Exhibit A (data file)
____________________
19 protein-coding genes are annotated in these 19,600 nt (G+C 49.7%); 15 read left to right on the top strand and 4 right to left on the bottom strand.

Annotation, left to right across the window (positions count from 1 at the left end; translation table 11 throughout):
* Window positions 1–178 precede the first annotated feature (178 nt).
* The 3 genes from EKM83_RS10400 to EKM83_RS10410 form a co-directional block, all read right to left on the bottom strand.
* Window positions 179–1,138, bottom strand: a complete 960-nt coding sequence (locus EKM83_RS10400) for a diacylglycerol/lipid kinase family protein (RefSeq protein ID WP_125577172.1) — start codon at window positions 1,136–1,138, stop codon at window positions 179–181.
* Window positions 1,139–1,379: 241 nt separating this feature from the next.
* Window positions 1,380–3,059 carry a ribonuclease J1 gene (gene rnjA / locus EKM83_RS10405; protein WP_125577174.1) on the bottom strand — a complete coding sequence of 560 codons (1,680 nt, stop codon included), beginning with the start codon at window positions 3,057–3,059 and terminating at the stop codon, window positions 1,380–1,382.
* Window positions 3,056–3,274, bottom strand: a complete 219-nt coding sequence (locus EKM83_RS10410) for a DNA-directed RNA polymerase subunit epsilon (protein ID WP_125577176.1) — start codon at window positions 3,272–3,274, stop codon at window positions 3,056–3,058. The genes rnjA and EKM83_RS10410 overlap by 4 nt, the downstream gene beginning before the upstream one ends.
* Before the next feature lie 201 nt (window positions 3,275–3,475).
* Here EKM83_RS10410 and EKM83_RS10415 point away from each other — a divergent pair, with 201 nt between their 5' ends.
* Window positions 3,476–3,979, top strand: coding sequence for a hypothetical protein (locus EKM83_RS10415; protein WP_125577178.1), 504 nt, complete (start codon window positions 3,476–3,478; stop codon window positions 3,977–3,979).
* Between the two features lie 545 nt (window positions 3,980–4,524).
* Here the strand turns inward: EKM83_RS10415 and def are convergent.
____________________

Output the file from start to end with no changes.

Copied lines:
19 protein-coding genes are annotated in these 19,600 nt (G+C 49.7%); 15 read left to right on the top strand and 4 right to left on the bottom strand.

Annotation, left to right across the window (positions count from 1 at the left end; translation table 11 throughout):
* Window positions 1–178 precede the first annotated feature (178 nt).
* The 3 genes from EKM83_RS10400 to EKM83_RS10410 form a co-directional block, all read right to left on the bottom strand.
* Window positions 179–1,138, bottom strand: a complete 960-nt coding sequence (locus EKM83_RS10400) for a diacylglycerol/lipid kinase family protein (RefSeq protein ID WP_125577172.1) — start codon at window positions 1,136–1,138, stop codon at window positions 179–181.
* Window positions 1,139–1,379: 241 nt separating this feature from the next.
* Window positions 1,380–3,059 carry a ribonuclease J1 gene (gene rnjA / locus EKM83_RS10405; protein WP_125577174.1) on the bottom strand — a complete coding sequence of 560 codons (1,680 nt, stop codon included), beginning with the start codon at window positions 3,057–3,059 and terminating at the stop codon, window positions 1,380–1,382.
* Window positions 3,056–3,274, bottom strand: a complete 219-nt coding sequence (locus EKM83_RS10410) for a DNA-directed RNA polymerase subunit epsilon (protein ID WP_125577176.1) — start codon at window positions 3,272–3,274, stop codon at window positions 3,056–3,058. The genes rnjA and EKM83_RS10410 overlap by 4 nt, the downstream gene beginning before the upstream one ends.
* Before the next feature lie 201 nt (window positions 3,275–3,475).
* Here EKM83_RS10410 and EKM83_RS10415 point away from each other — a divergent pair, with 201 nt between their 5' ends.
* Window positions 3,476–3,979, top strand: coding sequence for a hypothetical protein (locus EKM83_RS10415; protein WP_125577178.1), 504 nt, complete (start codon window positions 3,476–3,478; stop codon window positions 3,977–3,979).
* Between the two features lie 545 nt (window positions 3,980–4,524).
* Here the strand turns inward: EKM83_RS10415 and def are convergent.